Bulldog mentor, Steven Pollock led from the front to finish with four goals, while James Pascoe also drew twin flags from the goal umpires four times. Around the ground, plenty of possessions to Matt Rawlinson, Harrison Collins and Brandon Jack were crucial in getting the Bulldogs over the line. It had been an absorbing contest, but in the end, the Bulldogs managed to find a way to get it done. The Bulldogs have a date with North Shore next week, playing off to be first to the Grand Final. It won’t be easy, but they’ve beaten the Bombers once already this season.

Monty Krochmal, David Johnson and Tim Cordner were best for the Students. They had put up a good contest and took it up to the Bulldogs, but fell just short. Despite this result, it’s not over for Sydney University. The advantage of finishing in the top three is that they get another shot. They get a crack at Manly next week, a team they’ve already beaten twice this year.



UNSW EASTERN SUBURBS GOALS – S Pollock 4, J Pascoe 4, T Redden, H Collins, B Jack, T Banuelos, J Aish

SYDNEY UNIVERSITY GOALS – W Stratford 3, M Powys 2, D Johnson 2, M Krochmal, M Nettheim, M Picken.

UNSW EASTERN SUBURBS BEST – M Rawlinson, H Collins, B Jack, D Pfeiffer, M Thompson, D Cordell

SYDNEY UNIVERSITY BEST – M Krochmal, D Johnson, T Cordner, A Clarke, S Gilfedder, S Krochmal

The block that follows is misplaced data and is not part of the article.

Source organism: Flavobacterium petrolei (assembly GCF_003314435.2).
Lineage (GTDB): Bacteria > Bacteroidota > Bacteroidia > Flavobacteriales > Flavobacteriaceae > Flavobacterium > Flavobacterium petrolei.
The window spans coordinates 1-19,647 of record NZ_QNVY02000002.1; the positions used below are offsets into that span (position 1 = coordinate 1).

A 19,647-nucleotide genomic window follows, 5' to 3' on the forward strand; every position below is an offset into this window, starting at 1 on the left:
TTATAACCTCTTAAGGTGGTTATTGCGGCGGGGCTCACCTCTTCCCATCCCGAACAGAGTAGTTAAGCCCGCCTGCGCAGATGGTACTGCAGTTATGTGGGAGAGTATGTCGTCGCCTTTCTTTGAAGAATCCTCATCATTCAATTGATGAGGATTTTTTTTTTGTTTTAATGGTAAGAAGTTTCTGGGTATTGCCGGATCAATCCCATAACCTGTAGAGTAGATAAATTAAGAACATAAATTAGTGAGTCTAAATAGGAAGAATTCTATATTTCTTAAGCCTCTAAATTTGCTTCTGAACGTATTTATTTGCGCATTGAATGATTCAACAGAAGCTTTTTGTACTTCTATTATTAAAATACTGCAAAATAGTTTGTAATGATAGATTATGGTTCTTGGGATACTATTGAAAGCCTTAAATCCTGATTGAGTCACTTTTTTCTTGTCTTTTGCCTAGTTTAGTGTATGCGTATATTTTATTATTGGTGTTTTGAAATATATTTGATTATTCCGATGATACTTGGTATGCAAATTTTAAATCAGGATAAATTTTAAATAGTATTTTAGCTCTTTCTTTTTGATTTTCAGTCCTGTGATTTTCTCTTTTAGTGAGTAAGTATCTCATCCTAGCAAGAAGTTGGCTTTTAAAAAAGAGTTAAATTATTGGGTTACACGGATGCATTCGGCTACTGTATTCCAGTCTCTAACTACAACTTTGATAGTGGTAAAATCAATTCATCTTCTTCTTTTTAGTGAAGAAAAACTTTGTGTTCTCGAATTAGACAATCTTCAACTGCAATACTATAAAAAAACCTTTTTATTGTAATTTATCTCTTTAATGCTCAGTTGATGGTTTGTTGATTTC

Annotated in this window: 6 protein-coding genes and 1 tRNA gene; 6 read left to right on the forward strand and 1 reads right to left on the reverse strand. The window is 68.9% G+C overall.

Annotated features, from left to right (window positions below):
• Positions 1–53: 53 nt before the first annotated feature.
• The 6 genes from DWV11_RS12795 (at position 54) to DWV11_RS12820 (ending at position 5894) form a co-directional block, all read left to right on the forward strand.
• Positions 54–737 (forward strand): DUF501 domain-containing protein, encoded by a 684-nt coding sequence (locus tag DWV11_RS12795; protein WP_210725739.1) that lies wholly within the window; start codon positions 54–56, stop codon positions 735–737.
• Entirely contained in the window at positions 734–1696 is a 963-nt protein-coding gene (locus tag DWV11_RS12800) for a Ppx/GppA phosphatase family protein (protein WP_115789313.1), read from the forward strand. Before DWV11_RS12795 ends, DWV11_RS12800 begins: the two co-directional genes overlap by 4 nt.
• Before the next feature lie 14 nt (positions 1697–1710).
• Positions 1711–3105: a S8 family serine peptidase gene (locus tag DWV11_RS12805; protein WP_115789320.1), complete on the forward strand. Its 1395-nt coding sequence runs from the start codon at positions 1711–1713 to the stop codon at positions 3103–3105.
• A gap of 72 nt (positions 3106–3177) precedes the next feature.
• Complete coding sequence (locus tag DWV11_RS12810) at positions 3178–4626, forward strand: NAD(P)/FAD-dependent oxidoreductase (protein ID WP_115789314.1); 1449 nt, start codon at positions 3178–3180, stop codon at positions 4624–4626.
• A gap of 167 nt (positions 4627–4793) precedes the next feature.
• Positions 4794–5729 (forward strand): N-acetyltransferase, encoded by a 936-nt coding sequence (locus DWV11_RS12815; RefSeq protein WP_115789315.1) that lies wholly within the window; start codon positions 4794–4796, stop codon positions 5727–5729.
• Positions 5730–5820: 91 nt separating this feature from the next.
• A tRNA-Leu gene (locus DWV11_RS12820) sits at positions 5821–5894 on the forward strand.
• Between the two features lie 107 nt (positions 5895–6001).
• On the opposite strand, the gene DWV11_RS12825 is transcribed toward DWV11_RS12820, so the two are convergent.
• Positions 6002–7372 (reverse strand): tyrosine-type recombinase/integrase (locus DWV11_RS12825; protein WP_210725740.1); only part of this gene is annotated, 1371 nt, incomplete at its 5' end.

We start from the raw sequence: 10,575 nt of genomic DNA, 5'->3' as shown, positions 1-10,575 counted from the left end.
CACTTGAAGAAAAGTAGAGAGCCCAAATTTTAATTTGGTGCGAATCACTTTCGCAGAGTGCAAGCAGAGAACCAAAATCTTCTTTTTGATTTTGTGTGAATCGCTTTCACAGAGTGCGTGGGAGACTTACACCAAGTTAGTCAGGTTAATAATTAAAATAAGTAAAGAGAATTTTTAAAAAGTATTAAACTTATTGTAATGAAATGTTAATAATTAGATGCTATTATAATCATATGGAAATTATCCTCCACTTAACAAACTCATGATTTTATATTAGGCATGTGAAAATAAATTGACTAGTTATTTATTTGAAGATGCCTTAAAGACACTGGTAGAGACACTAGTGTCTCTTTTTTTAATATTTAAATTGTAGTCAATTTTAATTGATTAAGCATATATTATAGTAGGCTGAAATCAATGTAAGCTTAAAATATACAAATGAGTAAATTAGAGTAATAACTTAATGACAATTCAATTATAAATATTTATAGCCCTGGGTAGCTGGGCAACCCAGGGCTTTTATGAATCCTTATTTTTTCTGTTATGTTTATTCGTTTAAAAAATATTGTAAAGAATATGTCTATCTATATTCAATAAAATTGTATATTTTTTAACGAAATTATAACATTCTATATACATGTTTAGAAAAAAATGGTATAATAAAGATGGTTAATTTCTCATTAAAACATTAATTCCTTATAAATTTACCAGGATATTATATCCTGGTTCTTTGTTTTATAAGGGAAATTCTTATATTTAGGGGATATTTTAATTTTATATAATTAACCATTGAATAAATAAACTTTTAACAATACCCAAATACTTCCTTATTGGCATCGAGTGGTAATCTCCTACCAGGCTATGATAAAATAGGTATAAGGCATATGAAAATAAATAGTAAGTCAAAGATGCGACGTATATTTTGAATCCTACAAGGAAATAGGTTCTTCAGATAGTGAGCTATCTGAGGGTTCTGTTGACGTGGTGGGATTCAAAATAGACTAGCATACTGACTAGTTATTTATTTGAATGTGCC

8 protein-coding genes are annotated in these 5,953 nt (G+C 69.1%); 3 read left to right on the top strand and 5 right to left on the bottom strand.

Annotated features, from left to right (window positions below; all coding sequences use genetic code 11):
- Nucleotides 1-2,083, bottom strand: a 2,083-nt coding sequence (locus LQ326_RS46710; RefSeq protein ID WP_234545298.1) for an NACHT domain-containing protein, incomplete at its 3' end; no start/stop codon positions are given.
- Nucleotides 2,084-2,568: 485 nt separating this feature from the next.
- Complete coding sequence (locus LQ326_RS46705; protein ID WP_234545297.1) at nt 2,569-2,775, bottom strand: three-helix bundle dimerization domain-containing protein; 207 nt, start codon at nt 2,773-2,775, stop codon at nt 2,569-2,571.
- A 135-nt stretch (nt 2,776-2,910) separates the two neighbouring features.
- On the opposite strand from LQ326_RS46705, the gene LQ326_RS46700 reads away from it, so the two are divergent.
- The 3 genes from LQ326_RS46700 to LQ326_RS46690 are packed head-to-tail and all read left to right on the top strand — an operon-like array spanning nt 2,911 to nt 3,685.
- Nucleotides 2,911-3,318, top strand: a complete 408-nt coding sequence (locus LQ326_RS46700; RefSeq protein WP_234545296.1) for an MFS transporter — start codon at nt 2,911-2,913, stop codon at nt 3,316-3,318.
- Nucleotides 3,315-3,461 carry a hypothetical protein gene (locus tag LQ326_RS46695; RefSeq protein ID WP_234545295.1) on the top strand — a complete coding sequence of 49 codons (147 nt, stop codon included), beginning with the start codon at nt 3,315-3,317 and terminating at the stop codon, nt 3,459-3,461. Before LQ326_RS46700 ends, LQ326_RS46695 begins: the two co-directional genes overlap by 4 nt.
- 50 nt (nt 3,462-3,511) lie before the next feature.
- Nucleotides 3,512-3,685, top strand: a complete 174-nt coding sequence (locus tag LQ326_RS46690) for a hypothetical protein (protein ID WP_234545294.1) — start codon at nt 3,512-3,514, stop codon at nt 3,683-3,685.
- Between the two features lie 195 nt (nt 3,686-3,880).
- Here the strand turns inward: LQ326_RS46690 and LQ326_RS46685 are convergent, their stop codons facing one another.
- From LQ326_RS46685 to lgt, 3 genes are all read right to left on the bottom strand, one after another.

Manly took on East Coast in a sudden-death Elimination Final at Blacktown on Sunday. The stakes were high, the desperation even higher. It was a game more noted for its intensity than the skill, and a scrap for much of the afternoon.

As the game started, the dark clouds were rolling in and the rain started midway through the first quarter. Not particularly heavy, but enough to make the ball hard to get a grip on. On the field, the bumps were hard and clean possessions were hard to get. The Wolves made the early attacking, having the ball in their forward-50 for much of the early exchanges. As the quarter drew on, the Eagles would make the Wolves pay for their inaccuracy and turnovers in the forward line as they would grab two late goals against the run of play to lead by eight points at the first change.

It was two goals apiece in the second quarter. The Eagles were looking to establish a break, but for every action they would make, there was an equal and opposite reaction by the Wolves. Both sides were defensively minded, preventing the opposition from finding room to move. The outside runners were starved of possession, while this was a game for the determined blockers as the pressure continued to build. The Eagles were 10 points to the good at the long break – not a big margin, but it was looking a handy lead in the context of the contest that was unfolding.